LHC study hints at physics beyond the Standard Model

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After analyzing LHC data, researchers are cautiously optimistic that they have found evidence for physics that doesn’t fit the Standard Model. The decay of particles apparently does not proceed as that model predicts.

Physics that do not fit within the Standard Model of particle physics, the theory that describes how all forces and particles relate to each other, could lead to answers to fundamental physics questions. For example, the current model notoriously cannot explain how gravity works and whether so-called dark matter exists and what it consists of. The researchers who have observed phenomena from the data from the Large Hadron Collider at the CERN research institute that do not fit within that model are therefore excited.

Experiments with particle accelerators are being carried out in the Large Hadron Collider, in which, among other things, protons collide with high speed and energy. At such energy levels, very short-lived unstable particles are formed that decay into more stable elementary particles, according to a process that also took place at the origin of the universe. The researchers from the universities of Bristol, Imperial College and Nikhef, among others, analyzed the decay of specific particles, so-called B mesons, which, according to the standard model, have to decay into a K meson and two leptons. Those leptons, a collective term for electrons, muons and tau leptons, would all interact equally with other particles. That would also mean that they would be produced in equal proportions in the decay process.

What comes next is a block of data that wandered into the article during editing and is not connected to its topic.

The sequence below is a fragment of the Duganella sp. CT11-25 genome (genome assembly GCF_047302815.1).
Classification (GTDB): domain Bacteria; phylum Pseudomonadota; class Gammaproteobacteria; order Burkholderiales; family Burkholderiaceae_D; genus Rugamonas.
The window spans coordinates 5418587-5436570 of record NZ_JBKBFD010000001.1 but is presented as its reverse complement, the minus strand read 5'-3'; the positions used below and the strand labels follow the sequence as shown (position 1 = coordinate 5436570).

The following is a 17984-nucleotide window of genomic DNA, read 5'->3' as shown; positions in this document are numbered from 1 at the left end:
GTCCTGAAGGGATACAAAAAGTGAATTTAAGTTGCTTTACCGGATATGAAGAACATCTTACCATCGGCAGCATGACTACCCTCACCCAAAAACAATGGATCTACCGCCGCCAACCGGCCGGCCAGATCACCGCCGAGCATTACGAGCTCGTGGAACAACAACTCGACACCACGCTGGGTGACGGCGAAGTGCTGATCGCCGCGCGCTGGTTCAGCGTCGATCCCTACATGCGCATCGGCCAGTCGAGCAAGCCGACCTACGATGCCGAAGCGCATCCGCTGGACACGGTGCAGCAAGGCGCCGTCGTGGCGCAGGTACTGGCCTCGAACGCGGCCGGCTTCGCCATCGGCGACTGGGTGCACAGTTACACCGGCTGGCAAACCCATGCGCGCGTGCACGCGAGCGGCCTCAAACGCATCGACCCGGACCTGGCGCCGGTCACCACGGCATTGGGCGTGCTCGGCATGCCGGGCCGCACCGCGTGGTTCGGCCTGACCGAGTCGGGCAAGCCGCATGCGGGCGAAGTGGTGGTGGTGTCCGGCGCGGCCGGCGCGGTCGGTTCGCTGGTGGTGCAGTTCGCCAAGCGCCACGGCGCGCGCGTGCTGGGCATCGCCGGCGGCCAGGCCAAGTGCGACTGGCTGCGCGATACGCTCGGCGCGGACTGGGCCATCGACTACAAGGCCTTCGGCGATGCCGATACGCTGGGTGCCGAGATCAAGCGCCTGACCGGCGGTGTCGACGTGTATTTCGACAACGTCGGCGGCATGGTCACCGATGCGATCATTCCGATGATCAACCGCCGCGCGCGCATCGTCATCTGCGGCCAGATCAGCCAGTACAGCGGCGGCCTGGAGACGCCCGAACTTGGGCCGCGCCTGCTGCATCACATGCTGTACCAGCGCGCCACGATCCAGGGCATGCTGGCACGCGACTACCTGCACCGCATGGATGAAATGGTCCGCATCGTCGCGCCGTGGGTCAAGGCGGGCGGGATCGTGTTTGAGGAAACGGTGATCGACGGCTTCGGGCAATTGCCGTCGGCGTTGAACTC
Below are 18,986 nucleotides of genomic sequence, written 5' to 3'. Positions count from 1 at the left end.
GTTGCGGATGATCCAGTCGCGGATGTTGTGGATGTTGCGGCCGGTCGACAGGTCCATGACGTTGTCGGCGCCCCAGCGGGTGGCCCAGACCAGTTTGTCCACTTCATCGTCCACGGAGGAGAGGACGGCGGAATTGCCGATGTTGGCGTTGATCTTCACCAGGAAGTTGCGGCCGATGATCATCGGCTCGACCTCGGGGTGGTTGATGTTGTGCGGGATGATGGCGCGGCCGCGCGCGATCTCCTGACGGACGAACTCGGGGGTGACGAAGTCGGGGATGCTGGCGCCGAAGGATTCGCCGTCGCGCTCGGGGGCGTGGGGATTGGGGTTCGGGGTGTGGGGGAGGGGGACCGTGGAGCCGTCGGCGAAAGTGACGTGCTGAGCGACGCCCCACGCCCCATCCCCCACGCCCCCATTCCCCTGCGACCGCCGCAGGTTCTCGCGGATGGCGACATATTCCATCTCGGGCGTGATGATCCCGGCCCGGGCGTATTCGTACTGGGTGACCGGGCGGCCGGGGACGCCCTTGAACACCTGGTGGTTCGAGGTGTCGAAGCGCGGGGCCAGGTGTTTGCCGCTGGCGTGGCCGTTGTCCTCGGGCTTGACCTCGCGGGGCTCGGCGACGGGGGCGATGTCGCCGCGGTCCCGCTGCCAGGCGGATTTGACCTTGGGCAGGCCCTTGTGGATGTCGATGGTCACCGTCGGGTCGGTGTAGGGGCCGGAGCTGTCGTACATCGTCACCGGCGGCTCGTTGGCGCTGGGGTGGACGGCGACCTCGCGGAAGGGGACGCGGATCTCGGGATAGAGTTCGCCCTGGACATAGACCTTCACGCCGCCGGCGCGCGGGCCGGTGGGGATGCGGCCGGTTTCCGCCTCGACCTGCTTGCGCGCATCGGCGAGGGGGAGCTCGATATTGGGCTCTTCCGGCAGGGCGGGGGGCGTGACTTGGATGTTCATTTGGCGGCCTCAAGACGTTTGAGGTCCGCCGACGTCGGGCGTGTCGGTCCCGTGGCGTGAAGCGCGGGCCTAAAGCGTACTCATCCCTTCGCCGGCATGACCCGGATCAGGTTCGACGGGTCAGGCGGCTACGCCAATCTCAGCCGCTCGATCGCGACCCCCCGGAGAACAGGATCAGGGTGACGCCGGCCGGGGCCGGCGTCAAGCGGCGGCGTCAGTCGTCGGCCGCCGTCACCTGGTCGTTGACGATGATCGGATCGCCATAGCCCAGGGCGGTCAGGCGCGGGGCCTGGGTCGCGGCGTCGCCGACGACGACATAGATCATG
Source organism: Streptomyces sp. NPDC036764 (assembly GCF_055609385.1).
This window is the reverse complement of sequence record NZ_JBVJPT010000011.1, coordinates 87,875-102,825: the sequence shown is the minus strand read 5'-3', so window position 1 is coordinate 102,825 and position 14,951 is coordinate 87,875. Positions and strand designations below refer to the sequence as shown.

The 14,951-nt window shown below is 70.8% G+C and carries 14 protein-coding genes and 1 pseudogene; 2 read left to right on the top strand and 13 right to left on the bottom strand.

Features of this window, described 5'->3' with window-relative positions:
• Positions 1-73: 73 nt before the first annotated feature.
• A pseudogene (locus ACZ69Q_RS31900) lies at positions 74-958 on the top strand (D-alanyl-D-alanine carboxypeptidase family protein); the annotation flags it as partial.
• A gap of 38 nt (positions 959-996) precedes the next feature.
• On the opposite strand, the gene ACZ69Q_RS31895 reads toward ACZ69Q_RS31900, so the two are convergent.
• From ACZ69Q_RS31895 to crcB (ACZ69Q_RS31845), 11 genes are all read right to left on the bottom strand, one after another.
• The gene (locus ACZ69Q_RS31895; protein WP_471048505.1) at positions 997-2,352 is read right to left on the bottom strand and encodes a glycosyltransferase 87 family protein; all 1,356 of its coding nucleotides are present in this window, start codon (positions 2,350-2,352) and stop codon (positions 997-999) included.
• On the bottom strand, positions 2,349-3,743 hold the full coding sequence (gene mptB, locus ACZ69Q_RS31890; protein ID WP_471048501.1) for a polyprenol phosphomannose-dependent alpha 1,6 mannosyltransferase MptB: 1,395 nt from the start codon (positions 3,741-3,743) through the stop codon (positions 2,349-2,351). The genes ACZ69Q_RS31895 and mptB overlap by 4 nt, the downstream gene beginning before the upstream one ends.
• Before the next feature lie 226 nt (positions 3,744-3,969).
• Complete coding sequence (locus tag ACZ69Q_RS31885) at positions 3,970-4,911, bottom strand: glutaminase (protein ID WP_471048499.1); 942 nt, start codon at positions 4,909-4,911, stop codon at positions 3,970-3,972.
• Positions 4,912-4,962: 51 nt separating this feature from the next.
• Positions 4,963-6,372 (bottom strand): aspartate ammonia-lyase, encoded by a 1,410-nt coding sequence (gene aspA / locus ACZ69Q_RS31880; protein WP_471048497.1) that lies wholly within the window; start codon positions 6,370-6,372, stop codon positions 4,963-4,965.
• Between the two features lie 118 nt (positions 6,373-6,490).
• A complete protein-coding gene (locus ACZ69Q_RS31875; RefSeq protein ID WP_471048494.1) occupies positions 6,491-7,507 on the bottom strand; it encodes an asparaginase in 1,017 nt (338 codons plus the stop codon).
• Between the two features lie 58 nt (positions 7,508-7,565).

Meson decay in leptons (image: CERN / LHCb / PA)

The analysis of collisions in the LHCb detector of the particle accelerator showed that this ratio was not equal, and more electrons than muons were counted. That would suggest that virtual particles play a role in the decay of the B mesons that don’t fit the Standard Model. The data that has been analyzed so far does not provide a definitive answer as to whether the observation is actually significant. The uncertainty, or standard deviation, in the observations is still fairly large: the researchers report a sigma of 3.1. The chance that the observation is based on chance is roughly one in a thousand. It is only at a sigma of 5, where the chance of coincidence is in the millions, that particle scientists are generally more certain in their claim.

One possible explanation would be that a theoretical particle, a leptoquark, causes differences in interaction with one of the fundamental forces of nature during the decay. Other possible explanations could be sought in the influence of a boson, extra dimensions or supersymmetry. One of the other detectors at the Large Hadron Collider, CMS, is also looking in collected data for evidence of the discrepancy in lepton decay. If the LHC can be turned on again next year, the LHCb experiment, with an improved detector, will also continue to look for evidence.

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